This is a MUST read!

Jennifer also has a blog!

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8 thoughts on “Pushed by Jennifer Block”

  1. Cool! Thanks for this review. I’ve wanted to read this book ever since I’ve heard of it, but I’m dying to read it now! I love how the book opens–with hospitals forced into natural birth, and finding it to be preferable. Amazing.

  2. Pingback: A great letter to Christina Aguilera « Enjoy Birth Blog

  3. Personally, I think it’s none of Jennifer’s business how Christina Aguilera gave birth to her son. Many women have scheduled c-sections for medical reasons. It’s not Jennifer’s place to judge without having the full story. Jennifer’s intrusive and smug open letter has made me not want to read her work.

    (edited by Sheridan to take out a swear word)

  4. I thought her letter was really well put. I think it was more of a way to let the world know about the risks of elective cesareans and the importance of informed consent. Which is a great message of her book.

    She ended her letter to Christina saying… “Whatever you ultimately choose, congratulations on becoming a mother, and may you have the healthiest birth experience possible.” She also said that this letter was only pertinent if the surgery was not for a medical need.

    Choice is important… all women should have the ability to chose how and where they want to give birth…

  5. Thanks for your review. I know I saw this book at my library but I was obsessing on some other aspect of pregnancy and didn’t check it out. i am 39 weeks and planning for my Hypnobabies Homebirth. I love the points you made. I majored in women’s studies and psychology and this truly is a sociological issue for our culture. The motto ‘the personal is political’ couldn’t fit better to this topic. Women are intimidated into having unnecessary interventions and surgery by being told “this is for the health of your baby.” With the implication — “if you don’t follow my advice, you are choosing to risk you baby’s welfare.” My director at work told me, after telling her OB that she wanted to keep laboring in attempt to have a natural birth, “go ahead [and keep laboring] I’ve delivered dead babies before.” Is this not the most horrible thing you have heard before? Of course she then decided to have a cesarean. People have felt free to openly criticize my decision to have a homebirth but statistically for low-risk women, homebirth is just as safe or safer than birthing in a hospital. My husband, who fully supports homebirth, loves to ask skeptics — “if hospitals are so safe, why does our [US] rate of infant and maternal mortality overshadow almost all other couintries?”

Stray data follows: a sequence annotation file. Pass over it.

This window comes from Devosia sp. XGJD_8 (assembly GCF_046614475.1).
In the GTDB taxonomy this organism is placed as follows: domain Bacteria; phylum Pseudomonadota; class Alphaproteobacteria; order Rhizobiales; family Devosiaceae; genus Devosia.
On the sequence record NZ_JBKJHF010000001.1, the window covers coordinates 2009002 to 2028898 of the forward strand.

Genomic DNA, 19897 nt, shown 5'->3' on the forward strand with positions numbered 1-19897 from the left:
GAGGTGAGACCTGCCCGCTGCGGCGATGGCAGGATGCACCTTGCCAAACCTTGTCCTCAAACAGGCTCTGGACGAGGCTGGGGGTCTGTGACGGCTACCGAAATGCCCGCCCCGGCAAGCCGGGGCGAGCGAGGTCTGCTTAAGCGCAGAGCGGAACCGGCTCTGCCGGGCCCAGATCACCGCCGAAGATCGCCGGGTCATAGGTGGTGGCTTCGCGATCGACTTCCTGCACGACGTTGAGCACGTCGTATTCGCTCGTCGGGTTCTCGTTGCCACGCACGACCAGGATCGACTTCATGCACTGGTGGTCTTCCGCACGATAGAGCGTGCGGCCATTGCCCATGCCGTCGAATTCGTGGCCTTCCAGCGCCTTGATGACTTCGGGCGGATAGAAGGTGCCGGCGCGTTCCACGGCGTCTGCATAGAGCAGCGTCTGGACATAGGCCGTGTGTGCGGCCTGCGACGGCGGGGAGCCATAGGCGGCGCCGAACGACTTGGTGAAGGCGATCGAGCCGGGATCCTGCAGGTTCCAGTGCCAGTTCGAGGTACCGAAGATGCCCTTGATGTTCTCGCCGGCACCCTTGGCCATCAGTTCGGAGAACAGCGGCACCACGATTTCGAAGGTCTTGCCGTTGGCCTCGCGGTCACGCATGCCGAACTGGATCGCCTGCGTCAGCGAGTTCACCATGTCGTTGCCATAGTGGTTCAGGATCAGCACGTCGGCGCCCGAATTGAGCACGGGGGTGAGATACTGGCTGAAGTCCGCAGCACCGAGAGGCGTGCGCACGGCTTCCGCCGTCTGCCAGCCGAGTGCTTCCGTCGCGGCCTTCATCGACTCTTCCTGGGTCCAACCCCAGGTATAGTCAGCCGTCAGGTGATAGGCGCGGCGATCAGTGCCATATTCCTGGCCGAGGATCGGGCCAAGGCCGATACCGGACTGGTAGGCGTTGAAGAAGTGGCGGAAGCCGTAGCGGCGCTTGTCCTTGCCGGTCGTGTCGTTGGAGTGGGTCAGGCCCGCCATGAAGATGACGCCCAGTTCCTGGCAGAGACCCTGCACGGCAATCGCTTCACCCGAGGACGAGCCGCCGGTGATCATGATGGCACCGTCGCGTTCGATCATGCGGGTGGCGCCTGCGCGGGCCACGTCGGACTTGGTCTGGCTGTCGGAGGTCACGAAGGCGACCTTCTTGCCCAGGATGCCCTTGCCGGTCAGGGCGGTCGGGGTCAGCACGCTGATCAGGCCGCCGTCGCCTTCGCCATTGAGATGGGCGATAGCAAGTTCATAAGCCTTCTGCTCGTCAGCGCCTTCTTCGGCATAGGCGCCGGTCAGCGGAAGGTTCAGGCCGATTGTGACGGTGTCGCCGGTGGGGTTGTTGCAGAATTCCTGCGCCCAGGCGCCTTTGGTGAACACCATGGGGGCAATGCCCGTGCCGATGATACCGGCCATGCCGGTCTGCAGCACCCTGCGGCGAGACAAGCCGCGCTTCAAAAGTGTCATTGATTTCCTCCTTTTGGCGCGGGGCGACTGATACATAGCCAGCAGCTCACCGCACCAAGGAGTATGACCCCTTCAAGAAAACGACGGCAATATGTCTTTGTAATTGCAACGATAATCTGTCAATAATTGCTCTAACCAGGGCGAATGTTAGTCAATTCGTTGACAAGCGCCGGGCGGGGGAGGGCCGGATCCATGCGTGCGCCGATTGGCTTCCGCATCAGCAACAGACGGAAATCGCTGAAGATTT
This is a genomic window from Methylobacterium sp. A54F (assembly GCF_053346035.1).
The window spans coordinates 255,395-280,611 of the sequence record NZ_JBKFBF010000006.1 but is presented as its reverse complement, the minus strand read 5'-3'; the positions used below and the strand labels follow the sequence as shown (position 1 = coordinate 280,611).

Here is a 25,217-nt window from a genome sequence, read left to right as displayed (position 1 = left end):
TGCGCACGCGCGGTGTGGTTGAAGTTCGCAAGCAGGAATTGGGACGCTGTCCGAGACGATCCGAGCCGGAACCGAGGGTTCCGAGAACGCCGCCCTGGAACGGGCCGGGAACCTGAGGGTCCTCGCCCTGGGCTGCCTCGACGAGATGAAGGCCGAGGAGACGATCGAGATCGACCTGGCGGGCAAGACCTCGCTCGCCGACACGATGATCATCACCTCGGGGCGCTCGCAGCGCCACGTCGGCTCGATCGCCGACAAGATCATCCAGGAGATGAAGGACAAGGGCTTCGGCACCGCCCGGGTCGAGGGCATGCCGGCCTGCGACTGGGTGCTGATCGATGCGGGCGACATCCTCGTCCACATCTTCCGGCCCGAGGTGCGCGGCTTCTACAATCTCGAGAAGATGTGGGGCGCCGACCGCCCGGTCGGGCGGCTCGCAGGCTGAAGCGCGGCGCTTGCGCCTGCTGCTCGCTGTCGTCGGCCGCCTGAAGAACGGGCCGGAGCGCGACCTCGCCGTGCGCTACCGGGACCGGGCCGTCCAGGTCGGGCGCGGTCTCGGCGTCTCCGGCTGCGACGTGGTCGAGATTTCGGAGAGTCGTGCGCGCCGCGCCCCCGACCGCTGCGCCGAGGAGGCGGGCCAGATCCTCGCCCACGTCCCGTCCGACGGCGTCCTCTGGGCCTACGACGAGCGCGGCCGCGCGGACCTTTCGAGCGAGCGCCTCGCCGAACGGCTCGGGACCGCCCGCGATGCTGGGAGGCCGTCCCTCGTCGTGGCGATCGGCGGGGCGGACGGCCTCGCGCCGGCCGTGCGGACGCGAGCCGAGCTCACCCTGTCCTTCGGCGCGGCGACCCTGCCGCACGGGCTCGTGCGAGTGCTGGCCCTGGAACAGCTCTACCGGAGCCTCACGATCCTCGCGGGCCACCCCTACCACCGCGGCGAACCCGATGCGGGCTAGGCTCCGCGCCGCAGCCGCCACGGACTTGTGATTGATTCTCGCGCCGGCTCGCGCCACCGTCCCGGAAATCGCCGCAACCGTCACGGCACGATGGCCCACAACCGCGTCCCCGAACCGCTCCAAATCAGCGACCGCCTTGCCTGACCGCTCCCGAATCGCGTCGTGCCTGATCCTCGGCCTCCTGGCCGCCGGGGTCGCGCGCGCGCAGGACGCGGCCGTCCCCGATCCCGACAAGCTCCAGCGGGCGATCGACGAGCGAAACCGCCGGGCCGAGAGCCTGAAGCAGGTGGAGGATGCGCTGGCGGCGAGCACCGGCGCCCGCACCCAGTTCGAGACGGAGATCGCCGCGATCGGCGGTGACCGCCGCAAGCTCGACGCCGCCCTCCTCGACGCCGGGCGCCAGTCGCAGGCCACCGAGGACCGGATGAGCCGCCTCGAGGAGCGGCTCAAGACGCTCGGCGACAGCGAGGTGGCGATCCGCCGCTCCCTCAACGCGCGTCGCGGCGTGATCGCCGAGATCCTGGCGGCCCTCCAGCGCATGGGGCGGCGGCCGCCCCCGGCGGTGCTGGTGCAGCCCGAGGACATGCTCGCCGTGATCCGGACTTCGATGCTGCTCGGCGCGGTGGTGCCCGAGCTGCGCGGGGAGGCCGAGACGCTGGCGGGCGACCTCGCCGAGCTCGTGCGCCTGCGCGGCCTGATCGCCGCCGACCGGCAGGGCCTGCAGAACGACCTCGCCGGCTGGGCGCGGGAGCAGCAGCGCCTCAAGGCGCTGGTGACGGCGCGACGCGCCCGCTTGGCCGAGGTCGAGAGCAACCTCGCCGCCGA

6. I loved you post in this and am also reading the book… It is an eye opener! Too bad I only have 9 months to figure this all out, there is so much to learn!

  7. Pingback: Blaming moms for cesareans. « Enjoy Birth Blog